October 30th 2015

We are nearing the end of the children’s 2-week autumn holiday, although to be honest it feels more like summer. Gigi and I were up early and driving over the bridge to the Île d’Oléron (a bridge that is nearly 3kms long, I might add) for her tennis lesson whilst the rest of her siblings were still lounging about in their pyjamas at home. But by the time we returned a couple of hours later it was a very different scene; everyone was ready and waiting, organised as any large family can be, for the expedition we had planned the night before. We were headed to another island, the Île d’Aix. Only this island doesn’t have a bridge, but a ferry, AND it’s a ferry that doesn’t run very often at this time of year, so we couldn’t be late; if we were the trip would simply be abandoned, and with that threat hanging over them there was nothing better to get children out of the door in a timely fashion.

Confusion reigned at the ferry-terminal as the ticket-office was closed. A handful of us stood by the little sad building  looking somewhat lost as the ferry drew up alongside the quay, but when we saw the other hundred or so people on the quay start to surge towards the boat, we followed, edging forward like sheep, blindly following the person in front; and once we got close to the gang-plank it became apparent that we were to pay as we boarded. This, however, was a slow affair, and after another fifteen minutes the captain on the bridge signaled for the crew to allow everyone on board and we cast off and departed, those who had not paid doing so once we were underway at a little kiosk on the open deck!


It’s only a 20 minute crossing to the Île d’Aix. None of us had ever been to the island before and we really didn’t know what to expect. I was envisioning a ‘chic’ smaller version of the Île de Ré, while Roddy thought it would be more like the Île Madame, virtually unoccupied and remote. However, as we were to see, the Île d’Aix is different again, with its small landmass the setting for some heavy fortifications by Vauban, the renowned 18th century French military engineer, which were then subsequently improved again by Napoléon in order to protect the naval base at Rochefort on the coast of the mainland. Fort Liédot was also used as a prison during the French Revolution, then later again during both the Crimean and First World Wars. The island also has some German fortifications from WWII, something we all felt familiarity with due to our Channel Island connections.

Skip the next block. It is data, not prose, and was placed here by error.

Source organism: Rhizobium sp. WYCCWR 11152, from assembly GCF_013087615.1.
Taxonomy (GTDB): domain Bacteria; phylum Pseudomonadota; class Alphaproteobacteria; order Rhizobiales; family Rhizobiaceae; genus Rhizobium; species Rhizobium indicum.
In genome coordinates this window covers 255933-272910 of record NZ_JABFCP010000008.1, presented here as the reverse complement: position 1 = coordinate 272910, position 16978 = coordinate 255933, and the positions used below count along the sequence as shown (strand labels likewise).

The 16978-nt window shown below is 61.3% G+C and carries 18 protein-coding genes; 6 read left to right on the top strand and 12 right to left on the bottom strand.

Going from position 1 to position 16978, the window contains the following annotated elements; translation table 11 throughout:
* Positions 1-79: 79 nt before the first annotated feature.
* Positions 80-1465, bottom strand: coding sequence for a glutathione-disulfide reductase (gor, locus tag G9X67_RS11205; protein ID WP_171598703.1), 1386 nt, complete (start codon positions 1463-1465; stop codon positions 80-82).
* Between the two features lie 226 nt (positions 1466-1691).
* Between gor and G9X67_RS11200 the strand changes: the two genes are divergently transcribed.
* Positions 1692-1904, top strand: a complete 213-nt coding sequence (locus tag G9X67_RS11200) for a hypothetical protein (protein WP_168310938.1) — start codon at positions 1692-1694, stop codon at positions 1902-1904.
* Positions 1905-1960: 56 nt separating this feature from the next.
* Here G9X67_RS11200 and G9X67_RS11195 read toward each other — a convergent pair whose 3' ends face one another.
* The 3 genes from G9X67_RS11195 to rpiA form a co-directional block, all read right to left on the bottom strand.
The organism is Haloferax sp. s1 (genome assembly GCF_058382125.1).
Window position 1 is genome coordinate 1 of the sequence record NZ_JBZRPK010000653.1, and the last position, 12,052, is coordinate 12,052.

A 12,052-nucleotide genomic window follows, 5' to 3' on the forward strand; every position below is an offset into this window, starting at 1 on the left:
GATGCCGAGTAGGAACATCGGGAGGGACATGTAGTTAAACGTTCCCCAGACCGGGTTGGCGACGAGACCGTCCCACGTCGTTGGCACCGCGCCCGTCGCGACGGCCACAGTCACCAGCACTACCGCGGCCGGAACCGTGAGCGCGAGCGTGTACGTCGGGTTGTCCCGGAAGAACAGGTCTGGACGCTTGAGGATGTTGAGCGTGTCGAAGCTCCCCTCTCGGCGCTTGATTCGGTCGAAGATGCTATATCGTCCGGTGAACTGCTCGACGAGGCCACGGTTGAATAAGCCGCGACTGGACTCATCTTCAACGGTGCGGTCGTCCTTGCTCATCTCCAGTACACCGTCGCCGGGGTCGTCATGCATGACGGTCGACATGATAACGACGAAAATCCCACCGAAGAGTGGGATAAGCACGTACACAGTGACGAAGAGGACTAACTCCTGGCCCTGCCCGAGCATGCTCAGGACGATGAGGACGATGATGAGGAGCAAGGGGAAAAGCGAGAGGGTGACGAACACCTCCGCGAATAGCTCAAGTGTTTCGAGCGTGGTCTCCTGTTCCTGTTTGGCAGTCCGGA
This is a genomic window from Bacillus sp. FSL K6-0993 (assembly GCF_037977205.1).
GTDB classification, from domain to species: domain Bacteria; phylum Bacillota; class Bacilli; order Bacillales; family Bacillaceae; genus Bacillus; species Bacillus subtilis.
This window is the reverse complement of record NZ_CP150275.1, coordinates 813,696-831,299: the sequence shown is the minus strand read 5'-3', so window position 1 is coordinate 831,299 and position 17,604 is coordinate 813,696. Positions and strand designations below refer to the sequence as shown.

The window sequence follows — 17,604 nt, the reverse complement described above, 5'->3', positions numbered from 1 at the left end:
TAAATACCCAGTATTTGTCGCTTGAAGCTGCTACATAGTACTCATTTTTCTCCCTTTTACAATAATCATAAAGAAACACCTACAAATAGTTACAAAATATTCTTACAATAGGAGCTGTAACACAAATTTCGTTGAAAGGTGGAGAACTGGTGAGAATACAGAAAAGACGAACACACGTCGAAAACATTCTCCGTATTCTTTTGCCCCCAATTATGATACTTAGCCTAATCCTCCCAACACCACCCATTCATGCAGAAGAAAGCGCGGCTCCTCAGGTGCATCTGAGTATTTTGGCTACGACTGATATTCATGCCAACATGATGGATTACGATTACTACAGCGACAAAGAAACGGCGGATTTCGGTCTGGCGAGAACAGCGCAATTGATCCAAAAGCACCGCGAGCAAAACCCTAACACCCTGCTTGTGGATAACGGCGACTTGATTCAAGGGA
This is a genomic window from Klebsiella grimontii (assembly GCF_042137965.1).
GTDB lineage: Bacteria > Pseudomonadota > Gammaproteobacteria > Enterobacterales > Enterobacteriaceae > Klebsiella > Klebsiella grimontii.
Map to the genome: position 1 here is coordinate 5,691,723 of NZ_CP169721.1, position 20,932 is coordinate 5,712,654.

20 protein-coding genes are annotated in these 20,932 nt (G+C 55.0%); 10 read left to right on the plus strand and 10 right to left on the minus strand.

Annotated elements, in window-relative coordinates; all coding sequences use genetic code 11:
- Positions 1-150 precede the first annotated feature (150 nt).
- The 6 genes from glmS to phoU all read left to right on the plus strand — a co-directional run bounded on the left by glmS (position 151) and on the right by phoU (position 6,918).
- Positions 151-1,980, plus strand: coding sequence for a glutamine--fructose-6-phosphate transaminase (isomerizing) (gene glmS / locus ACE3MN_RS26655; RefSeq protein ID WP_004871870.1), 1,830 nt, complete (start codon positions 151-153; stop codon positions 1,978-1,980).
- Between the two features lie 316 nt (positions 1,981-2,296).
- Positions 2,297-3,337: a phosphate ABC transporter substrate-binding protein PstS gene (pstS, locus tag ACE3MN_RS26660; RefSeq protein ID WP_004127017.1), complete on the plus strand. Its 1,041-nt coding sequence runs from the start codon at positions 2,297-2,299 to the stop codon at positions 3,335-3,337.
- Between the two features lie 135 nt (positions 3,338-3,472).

On arrival, one leaves the ferry and climbs a sloping jetty;  you then pass through a fortified gateway and cross a drawbridge and enter the interior of a vast green space where immediately everything steps down a gear from everyday mainland life. A little to the north, a 100 yards away, is the tiny village that is the capital of the island. It really is very very small; there’s a cycle-hire shop, a little tabac selling one or two souvenirs and some postcards and magazines, and then there’s a boulangerie – that’s it on the shopping front! In addition, there are a couple of small unpretentious restaurants and the island’s only hotel, unsurprisingly called the Hotel Napoléon! Oh, and there’s a cinema in an old barn! All of this is within a cluster of houses where most of the Islands 200 permanent residents live, many of them in original long low fishermens cottages. As we walked the little streets, we realised that we’d already seen many locals on the ferry as they passed us pulling hand-carts full of provisions to see them through another week.